Canadian Sikh protests outside Indian mission off to a muted start

TORONTO,(Reuters): A handful of members of a Canadian Sikh group gathered outside the Indian diplomatic mission in Toronto on Monday, a week after Prime Minister Justin Trudeau raised the prospect of New Delhi’s involvement in the murder of a Sikh separatist leader in British Columbia.

The protests, which are also planned in Ottawa and Vancouver, are aimed at increasing public awareness about India’s alleged role in the killing of Hardeep Singh Nijjar, who was shot dead outside a Sikh temple on June 18 in Surrey, a Vancouver suburb with a high Sikh population, one organizer told Reuters.

Between 100 and 150 members were expected to join the protests, Jatinder Singh Grewal, a director of the group Sikh for Justice in Canada, said, but only a dozen people had gathered in front of the Indian consulate in Toronto around noon when the demonstration was set to begin.

Protesters began chanting “Khalistan live forever” in the Punjabi language. Trudeau said last week Canada was pursuing “credible allegations” that Indian government agents may have been involved in Nijjar’s murder.

India swiftly denied any role in the killing and described the allegations as “absurd”. The accusations have sparked tit-for-tat retaliation from both countries, with each nation expelling diplomats and New Delhi suspending visas for Canadians.

“We are asking Canada to expel the India ambassador, Grewal told Reuters on Sunday.

The Indian High Commissioner to Canada, Sanjay Kumar Verma, said concerned authorities have been informed of the protests.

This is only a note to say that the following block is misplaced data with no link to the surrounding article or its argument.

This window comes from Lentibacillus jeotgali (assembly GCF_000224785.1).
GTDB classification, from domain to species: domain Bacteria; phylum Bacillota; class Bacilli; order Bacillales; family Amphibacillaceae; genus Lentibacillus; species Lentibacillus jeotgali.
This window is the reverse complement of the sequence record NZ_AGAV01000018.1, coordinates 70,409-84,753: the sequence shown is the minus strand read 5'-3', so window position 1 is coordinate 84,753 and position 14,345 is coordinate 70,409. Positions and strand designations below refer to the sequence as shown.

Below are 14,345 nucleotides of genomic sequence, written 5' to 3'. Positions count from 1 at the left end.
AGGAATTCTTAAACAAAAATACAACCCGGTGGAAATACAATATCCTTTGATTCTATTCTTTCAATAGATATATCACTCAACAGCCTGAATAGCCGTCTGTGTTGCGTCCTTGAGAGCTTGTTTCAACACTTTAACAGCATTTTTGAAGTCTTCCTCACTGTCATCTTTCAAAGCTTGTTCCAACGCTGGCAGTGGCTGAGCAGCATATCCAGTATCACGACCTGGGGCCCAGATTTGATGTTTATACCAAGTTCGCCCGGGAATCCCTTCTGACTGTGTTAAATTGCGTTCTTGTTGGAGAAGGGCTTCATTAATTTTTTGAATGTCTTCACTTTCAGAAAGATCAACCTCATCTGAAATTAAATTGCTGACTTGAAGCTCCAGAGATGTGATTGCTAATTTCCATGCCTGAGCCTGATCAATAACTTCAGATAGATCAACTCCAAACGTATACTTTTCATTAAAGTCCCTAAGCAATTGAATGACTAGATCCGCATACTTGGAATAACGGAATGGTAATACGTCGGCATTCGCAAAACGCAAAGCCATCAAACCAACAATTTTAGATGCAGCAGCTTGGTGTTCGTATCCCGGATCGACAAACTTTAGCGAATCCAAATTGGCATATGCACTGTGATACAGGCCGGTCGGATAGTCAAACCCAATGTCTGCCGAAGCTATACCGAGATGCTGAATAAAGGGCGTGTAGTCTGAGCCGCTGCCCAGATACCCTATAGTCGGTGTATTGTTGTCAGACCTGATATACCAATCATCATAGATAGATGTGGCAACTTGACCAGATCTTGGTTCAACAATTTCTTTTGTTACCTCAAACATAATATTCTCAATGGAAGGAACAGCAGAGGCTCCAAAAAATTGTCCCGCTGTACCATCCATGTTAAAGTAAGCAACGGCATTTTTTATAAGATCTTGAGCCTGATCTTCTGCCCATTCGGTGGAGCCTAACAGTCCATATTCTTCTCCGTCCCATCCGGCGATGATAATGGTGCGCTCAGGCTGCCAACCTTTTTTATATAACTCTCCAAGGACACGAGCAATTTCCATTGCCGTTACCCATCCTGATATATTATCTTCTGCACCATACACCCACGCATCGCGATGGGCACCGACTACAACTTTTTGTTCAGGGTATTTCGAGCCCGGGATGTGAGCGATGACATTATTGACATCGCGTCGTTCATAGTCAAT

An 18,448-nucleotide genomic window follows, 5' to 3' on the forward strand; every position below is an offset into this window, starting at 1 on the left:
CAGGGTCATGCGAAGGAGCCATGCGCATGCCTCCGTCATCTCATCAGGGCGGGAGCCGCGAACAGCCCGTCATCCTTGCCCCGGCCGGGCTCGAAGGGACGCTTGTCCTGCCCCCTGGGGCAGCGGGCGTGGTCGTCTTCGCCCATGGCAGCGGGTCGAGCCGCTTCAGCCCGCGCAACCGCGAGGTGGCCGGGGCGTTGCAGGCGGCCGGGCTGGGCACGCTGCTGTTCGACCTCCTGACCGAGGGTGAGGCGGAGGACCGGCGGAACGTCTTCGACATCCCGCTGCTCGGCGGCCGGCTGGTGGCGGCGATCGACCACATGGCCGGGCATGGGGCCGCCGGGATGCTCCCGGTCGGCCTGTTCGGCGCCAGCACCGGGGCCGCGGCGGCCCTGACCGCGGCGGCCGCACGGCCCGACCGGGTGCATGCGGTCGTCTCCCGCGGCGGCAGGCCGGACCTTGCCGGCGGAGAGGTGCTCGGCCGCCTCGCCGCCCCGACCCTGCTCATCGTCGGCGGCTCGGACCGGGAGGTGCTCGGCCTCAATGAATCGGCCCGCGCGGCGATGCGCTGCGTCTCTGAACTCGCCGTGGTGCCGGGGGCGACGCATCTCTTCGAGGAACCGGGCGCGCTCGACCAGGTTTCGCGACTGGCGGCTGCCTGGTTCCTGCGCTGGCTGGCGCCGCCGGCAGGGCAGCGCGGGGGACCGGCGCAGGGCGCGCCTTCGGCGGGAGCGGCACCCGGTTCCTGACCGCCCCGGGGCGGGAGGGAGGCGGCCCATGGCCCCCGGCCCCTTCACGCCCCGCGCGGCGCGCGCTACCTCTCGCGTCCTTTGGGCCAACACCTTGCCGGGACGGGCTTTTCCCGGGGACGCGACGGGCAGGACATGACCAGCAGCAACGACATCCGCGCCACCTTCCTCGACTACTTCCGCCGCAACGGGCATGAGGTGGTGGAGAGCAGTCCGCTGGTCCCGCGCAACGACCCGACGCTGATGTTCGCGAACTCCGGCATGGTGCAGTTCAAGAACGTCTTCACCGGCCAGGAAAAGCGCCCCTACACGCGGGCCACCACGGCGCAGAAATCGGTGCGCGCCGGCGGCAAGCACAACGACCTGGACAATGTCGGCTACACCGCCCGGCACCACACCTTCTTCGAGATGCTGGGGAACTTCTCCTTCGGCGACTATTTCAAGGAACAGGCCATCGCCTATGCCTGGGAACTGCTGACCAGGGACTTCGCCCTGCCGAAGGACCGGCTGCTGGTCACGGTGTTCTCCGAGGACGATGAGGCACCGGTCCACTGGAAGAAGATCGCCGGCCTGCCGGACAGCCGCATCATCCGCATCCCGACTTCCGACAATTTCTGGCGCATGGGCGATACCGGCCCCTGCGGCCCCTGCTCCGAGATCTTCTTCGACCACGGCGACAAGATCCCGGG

“Ensuring the security of diplomatic premises and personnel is the responsibility of the host country. I have no reasons to doubt that such a commitment will remain unfulfilled,” Verma said in an email.

The Toronto Police Department said it was aware of the planned demonstrations on Monday but declined to disclose details of the security preparations or potential response to any violent situations that may arise during the protest.

Nijjar, who worked as a plumber, left the north Indian state of Punjab a quarter-century ago and became a Canadian citizen. He has supported the formation of an independent Sikh homeland, called Khalistantan, to be created out of Punjab. India designated Nijjar a “terrorist” in July 2020. The Canadian government has amassed both human and signals intelligence in a months-long investigation into the Sikh separatist leader, CBC News reported last week, citing unidentified sources. U.S. Ambassador to Canada David Cohen told CTV News that “shared intelligence among Five Eyes partners” had informed Trudeau of the possible involvement of Indian agents in the murder of a Canadian citizen in June.

Canada is home to about 770,000 Sikhs — the highest population of Sikhs outside their home state of Punjab — and the country has been the site of many demonstrations that have irked India.

Sikhs make up just 2% of India’s 1.4 billion population but they are a majority in Punjab, a state of 30 million where their religion was born 500 years ago.

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